All Locations > California > High Sierra > 13 - Whitney and… > Mt. Barnard East Peak (aka Peak 13,680 +)
East Face (aka East Pillar)
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Routes in Mt. Barnard East Peak (aka Peak 13,680 +)
|East Face (aka East Pillar) T 5.9 5c 17 VI 17 HVS 5a|
|Type:||Trad, Alpine, 1500 ft, 10 pitches, Grade IV|
|FA:||Galen Rowell and Tim Auger (April 1972)|
|Page Views:||2,063 total, 51/month|
|Shared By:||Viren Perumal on Aug 10, 2014|
|Admins:||Chris Owen, M. Morley, Adam Stackhouse, Salamanizer suchoski, Justin Johnsen, Vicki Schwantes|
No Longer Restricted Access (Bighorn Sheep Zoological Restrictions lifted) Details
Though many guidebooks and websites discuss restricted access to this area the Bighorn Sheep Zoological Area - changed designation in 2010 and there are no current restrictions to access the area.
for more info see link below:
for more info see link below:
Access limited from May to October every year Details
DescriptionThe East Face Route (aka East Pillar) of Peak 13,680+/ 4180 M+ (East Peak of Mt. Barnard) is home to big alpine rock climbing nestled between the highest of the California 14's. This fantastic route goes up the center of the face to a point just left of the top of the face. Thou given a grade III rating in local guidebooks Rowell originally published this route with a Grade IV rating and given its length and remoteness I tend to agree with this.
In his 1973 AAJ Article titled "Alpine Rock Climbs in California", High Sierra legend Galen Rowell describes some epic mountain adventures that he and Tim Auger shared. Rowell describes the inception for a new route on the East Peak of Mt. Barnarnd.
"From the summit of Whitney I had pointed out the profile of an unclimbed wall on the east peak of Mount Barnard. The climbers guide (Ropers High Sierra) says that its 2200 feet, but Ive seen the map and been to the base. Its only 1400 or so, I told him (Tim). It looked as steep and almost as high as Keeler, but just a notch less serious, especially from ten miles away"....
"A month later I met Tim...and headed for Barnard with a minimum of equipment". The next morning, Tim, Judy Sterner and I carried loads up the arduous 6000-foot approach to the base of Peak 13,680+, the east peakof Mount Barnard. The following morning, at daybreak, we started the climb. No haul bags. We crammed two day packs with bivy gear, chocks, twenty pitons and a little food. We hoped to find enough snow on ledges to quench our thirst. If we encountered any difficult free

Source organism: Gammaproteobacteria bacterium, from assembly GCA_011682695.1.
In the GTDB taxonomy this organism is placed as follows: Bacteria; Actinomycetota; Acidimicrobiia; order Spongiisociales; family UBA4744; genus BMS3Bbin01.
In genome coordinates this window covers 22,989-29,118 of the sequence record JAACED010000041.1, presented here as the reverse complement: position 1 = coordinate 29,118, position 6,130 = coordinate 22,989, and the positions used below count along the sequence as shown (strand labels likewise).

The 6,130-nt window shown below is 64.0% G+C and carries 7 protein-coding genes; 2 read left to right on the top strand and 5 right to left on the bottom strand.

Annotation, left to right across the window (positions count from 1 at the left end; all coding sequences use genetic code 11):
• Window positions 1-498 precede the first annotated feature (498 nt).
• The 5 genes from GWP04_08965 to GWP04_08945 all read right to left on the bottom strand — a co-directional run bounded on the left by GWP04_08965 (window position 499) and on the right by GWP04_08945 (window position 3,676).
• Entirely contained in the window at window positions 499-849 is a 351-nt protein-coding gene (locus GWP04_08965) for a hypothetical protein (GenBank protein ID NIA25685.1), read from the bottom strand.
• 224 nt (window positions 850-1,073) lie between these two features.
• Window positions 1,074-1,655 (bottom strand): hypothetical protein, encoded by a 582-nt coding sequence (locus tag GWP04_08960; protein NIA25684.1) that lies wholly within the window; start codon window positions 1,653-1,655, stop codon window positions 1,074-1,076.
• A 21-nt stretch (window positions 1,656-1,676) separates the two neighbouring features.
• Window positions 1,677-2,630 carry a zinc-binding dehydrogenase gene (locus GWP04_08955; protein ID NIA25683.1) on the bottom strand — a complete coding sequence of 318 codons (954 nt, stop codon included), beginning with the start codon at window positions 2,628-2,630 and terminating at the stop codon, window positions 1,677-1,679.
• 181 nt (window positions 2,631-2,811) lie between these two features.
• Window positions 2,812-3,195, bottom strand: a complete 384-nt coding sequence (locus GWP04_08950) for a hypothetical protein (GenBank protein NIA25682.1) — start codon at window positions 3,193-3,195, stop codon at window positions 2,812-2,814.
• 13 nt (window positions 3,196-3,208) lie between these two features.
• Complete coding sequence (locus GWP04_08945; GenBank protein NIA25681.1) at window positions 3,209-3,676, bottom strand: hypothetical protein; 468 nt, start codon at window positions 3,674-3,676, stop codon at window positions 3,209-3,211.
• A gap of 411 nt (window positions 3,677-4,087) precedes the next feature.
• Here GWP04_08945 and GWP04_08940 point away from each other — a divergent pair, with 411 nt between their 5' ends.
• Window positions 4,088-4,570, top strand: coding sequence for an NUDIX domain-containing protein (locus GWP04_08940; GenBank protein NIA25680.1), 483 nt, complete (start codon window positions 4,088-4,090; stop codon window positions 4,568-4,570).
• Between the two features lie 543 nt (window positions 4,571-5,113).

sections, the leader could take off his pack and retrieve it with the haul line.
Moderate fifth-class climbing led us to a perched snowfield from which the diamond-shaped wall swept unbroken toward the distant summit.
Tim was not optimistic about the free climbing. His lead was harder than he expected and he yelled down that the next pitch would be a horizontal traverse across a smooth steep wall to the base of a dihedral. In Yosemite I would not have been optimistic either, but here the cracked and mottled high-country rock made the traverse an F7 romp. The dihedral was steep, but blessed with several parallel cracks. I chose two and went for about a hundred feet with an arm and a leg in different cracks. Pitches went quickly with supreme satisfaction. Overhanging bulges had just enough cracks and knobs to allow free climbing. We ate lunch and snow on a fine ledge early in the afternoon. Until the ledge we had not come across any decent bivouac spots, and we were relieved to find something. But the free climbing continued on, and we hoped to make the summit in one day, something that was only a dream when we began. Most pitches wereF7 or 8 and one pack had to be hauled about half the time.
Except for the fifty-foot jog on the third pitch, our route was becoming a straight and narrow line toward the summit, only a few feet south of the center of the prow. At 5:30 P.M. we reached the top. Tims last lead was a vertical corner with a touch of F9, a fitting ending to the finest all-free route I have ever done on the Sierra crest. We looked around to a setting sun and no ice axes. Imagining the descent route to be a steep, icy gully, we had coerced Judy into bringing our axes up the back way to the summit. She climbed half way up the 20 slopes of soft snow, cursed male chauvinists, and left the axes where we were lucky to find them on our descent. At dusk we crashed through the brush and soft spring snow into our campsite at timberline.
(*** This is shared without permission from an AAJ 1973 Article but I thought it would be good to get out to folks climbing this route to understand some of the history. The full article can be found here c498469.r69.cf2.rackcdn.com… )